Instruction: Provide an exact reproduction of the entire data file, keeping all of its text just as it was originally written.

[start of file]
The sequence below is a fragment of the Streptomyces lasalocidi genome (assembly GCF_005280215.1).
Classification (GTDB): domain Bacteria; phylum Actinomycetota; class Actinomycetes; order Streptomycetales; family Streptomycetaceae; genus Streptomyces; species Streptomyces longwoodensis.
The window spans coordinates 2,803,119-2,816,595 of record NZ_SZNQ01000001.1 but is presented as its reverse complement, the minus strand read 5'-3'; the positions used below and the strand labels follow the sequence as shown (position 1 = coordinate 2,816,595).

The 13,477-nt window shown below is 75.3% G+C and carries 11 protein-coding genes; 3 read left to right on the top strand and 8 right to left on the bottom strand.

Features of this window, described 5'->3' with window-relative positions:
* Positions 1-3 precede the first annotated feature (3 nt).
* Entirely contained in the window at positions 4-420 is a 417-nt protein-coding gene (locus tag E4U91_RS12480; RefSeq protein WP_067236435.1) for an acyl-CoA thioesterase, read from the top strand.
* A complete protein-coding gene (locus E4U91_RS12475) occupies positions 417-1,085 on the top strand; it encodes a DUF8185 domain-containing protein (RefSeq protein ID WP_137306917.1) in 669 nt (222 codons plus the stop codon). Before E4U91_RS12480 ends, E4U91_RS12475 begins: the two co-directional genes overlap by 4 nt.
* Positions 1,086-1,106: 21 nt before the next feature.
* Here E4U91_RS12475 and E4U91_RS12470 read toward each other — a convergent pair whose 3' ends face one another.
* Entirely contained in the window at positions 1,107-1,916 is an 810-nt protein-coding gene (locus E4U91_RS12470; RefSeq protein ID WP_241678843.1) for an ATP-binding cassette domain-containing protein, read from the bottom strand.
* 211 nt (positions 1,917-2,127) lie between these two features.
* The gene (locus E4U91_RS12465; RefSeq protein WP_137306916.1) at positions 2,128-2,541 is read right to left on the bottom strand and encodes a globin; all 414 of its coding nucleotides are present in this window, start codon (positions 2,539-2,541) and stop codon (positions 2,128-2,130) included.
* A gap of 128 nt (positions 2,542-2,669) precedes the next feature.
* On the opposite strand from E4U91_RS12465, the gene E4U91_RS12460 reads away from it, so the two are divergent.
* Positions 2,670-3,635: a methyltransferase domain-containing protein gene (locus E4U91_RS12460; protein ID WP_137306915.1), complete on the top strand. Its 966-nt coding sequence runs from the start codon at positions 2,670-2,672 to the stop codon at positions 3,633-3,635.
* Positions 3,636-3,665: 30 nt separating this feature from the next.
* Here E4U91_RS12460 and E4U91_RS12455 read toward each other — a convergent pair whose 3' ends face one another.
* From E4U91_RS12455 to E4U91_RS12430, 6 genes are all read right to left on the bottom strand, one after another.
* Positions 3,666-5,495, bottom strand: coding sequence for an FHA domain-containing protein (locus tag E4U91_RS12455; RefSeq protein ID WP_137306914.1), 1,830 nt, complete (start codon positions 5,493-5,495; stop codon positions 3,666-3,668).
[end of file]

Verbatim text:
The sequence below is a fragment of the Streptomyces lasalocidi genome (assembly GCF_005280215.1).
Classification (GTDB): domain Bacteria; phylum Actinomycetota; class Actinomycetes; order Streptomycetales; family Streptomycetaceae; genus Streptomyces; species Streptomyces longwoodensis.
The window spans coordinates 2,803,119-2,816,595 of record NZ_SZNQ01000001.1 but is presented as its reverse complement, the minus strand read 5'-3'; the positions used below and the strand labels follow the sequence as shown (position 1 = coordinate 2,816,595).

The 13,477-nt window shown below is 75.3% G+C and carries 11 protein-coding genes; 3 read left to right on the top strand and 8 right to left on the bottom strand.

Features of this window, described 5'->3' with window-relative positions:
* Positions 1-3 precede the first annotated feature (3 nt).
* Entirely contained in the window at positions 4-420 is a 417-nt protein-coding gene (locus tag E4U91_RS12480; RefSeq protein WP_067236435.1) for an acyl-CoA thioesterase, read from the top strand.
* A complete protein-coding gene (locus E4U91_RS12475) occupies positions 417-1,085 on the top strand; it encodes a DUF8185 domain-containing protein (RefSeq protein ID WP_137306917.1) in 669 nt (222 codons plus the stop codon). Before E4U91_RS12480 ends, E4U91_RS12475 begins: the two co-directional genes overlap by 4 nt.
* Positions 1,086-1,106: 21 nt before the next feature.
* Here E4U91_RS12475 and E4U91_RS12470 read toward each other — a convergent pair whose 3' ends face one another.
* Entirely contained in the window at positions 1,107-1,916 is an 810-nt protein-coding gene (locus E4U91_RS12470; RefSeq protein ID WP_241678843.1) for an ATP-binding cassette domain-containing protein, read from the bottom strand.
* 211 nt (positions 1,917-2,127) lie between these two features.
* The gene (locus E4U91_RS12465; RefSeq protein WP_137306916.1) at positions 2,128-2,541 is read right to left on the bottom strand and encodes a globin; all 414 of its coding nucleotides are present in this window, start codon (positions 2,539-2,541) and stop codon (positions 2,128-2,130) included.
* A gap of 128 nt (positions 2,542-2,669) precedes the next feature.
* On the opposite strand from E4U91_RS12465, the gene E4U91_RS12460 reads away from it, so the two are divergent.
* Positions 2,670-3,635: a methyltransferase domain-containing protein gene (locus E4U91_RS12460; protein ID WP_137306915.1), complete on the top strand. Its 966-nt coding sequence runs from the start codon at positions 2,670-2,672 to the stop codon at positions 3,633-3,635.
* Positions 3,636-3,665: 30 nt separating this feature from the next.
* Here E4U91_RS12460 and E4U91_RS12455 read toward each other — a convergent pair whose 3' ends face one another.
* From E4U91_RS12455 to E4U91_RS12430, 6 genes are all read right to left on the bottom strand, one after another.
* Positions 3,666-5,495, bottom strand: coding sequence for an FHA domain-containing protein (locus tag E4U91_RS12455; RefSeq protein ID WP_137306914.1), 1,830 nt, complete (start codon positions 5,493-5,495; stop codon positions 3,666-3,668).